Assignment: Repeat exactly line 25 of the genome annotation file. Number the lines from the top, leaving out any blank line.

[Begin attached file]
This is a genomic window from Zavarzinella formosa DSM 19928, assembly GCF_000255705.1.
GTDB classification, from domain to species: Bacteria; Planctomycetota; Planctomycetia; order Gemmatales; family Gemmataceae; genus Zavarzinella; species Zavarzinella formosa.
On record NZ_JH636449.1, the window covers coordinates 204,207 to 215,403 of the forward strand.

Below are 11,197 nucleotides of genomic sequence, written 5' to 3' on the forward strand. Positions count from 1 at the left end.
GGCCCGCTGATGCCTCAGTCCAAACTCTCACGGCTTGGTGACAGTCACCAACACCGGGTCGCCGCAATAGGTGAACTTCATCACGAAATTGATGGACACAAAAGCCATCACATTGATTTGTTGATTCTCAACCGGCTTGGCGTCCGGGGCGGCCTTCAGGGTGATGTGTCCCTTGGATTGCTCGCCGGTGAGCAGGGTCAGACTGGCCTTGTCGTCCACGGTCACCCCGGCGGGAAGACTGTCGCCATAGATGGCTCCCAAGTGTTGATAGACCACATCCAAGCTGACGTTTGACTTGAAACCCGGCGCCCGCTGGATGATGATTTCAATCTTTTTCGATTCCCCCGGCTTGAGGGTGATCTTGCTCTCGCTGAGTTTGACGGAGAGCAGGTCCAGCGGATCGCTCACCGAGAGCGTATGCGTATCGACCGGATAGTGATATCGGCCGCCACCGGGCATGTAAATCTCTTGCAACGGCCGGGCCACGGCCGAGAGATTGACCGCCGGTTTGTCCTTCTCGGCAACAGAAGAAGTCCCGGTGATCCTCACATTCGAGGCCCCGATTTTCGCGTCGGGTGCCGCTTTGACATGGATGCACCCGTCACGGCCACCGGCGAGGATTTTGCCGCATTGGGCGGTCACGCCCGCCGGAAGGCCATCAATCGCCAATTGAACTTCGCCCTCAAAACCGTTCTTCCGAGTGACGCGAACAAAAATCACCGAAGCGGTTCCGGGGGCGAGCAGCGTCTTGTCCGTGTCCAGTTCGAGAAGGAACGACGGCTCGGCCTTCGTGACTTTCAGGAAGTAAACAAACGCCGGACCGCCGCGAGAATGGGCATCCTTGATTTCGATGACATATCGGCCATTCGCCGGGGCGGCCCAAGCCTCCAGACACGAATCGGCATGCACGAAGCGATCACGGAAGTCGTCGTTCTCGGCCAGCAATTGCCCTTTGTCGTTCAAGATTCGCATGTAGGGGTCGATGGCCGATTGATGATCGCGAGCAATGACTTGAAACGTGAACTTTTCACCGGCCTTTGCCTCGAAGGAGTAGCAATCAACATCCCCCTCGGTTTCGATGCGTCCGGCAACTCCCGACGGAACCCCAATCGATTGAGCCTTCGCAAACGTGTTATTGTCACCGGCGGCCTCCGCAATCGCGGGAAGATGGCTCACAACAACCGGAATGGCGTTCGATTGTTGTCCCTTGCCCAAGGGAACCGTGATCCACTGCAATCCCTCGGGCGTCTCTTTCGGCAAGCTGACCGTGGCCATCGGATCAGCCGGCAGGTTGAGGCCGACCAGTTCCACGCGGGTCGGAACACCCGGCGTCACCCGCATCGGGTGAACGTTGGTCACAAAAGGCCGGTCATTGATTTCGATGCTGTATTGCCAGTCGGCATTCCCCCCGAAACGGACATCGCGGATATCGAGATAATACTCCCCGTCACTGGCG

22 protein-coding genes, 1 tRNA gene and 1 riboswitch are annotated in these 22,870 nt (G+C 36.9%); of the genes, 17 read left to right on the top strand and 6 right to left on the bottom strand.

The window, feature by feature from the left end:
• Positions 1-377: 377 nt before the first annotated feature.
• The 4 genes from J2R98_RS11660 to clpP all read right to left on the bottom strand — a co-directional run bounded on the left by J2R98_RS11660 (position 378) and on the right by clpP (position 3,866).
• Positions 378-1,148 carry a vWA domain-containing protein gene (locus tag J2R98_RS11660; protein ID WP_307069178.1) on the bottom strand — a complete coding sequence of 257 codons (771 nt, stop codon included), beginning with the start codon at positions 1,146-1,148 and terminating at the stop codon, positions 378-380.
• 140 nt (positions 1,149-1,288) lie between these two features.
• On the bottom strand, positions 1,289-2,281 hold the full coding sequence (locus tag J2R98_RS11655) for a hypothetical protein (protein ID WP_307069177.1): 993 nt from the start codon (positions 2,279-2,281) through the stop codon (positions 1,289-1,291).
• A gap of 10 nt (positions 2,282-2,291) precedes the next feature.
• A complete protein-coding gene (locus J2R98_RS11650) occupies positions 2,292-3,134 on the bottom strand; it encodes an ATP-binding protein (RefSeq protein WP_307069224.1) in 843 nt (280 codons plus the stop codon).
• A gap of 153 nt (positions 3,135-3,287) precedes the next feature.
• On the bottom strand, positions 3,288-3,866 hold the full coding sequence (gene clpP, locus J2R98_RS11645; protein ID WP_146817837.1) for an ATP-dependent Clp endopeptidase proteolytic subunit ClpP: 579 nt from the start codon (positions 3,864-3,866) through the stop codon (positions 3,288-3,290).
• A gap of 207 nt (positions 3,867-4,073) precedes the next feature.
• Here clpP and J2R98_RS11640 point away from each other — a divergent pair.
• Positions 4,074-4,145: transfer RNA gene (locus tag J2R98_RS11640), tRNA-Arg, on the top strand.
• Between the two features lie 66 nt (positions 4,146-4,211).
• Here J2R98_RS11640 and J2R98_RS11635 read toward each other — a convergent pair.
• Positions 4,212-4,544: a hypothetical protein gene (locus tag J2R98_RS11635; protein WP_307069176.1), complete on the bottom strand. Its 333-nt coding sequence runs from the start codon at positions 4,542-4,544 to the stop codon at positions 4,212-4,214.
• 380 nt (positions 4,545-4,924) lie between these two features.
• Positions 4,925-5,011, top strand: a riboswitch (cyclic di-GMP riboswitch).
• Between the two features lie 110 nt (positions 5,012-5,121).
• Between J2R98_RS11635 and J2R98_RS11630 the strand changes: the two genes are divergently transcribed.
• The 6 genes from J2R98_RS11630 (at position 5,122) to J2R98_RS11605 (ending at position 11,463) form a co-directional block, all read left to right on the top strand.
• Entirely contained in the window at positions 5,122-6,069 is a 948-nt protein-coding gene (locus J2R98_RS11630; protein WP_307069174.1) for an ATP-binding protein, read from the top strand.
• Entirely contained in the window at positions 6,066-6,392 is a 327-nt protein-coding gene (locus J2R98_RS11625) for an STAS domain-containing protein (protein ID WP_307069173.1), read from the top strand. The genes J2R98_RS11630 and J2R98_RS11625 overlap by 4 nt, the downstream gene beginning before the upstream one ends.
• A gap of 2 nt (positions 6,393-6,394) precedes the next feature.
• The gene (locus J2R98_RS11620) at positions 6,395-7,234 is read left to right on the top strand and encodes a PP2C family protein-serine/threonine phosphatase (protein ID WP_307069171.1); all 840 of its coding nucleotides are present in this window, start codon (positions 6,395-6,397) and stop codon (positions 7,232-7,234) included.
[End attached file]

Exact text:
• Between the two features lie 110 nt (positions 5,012-5,121).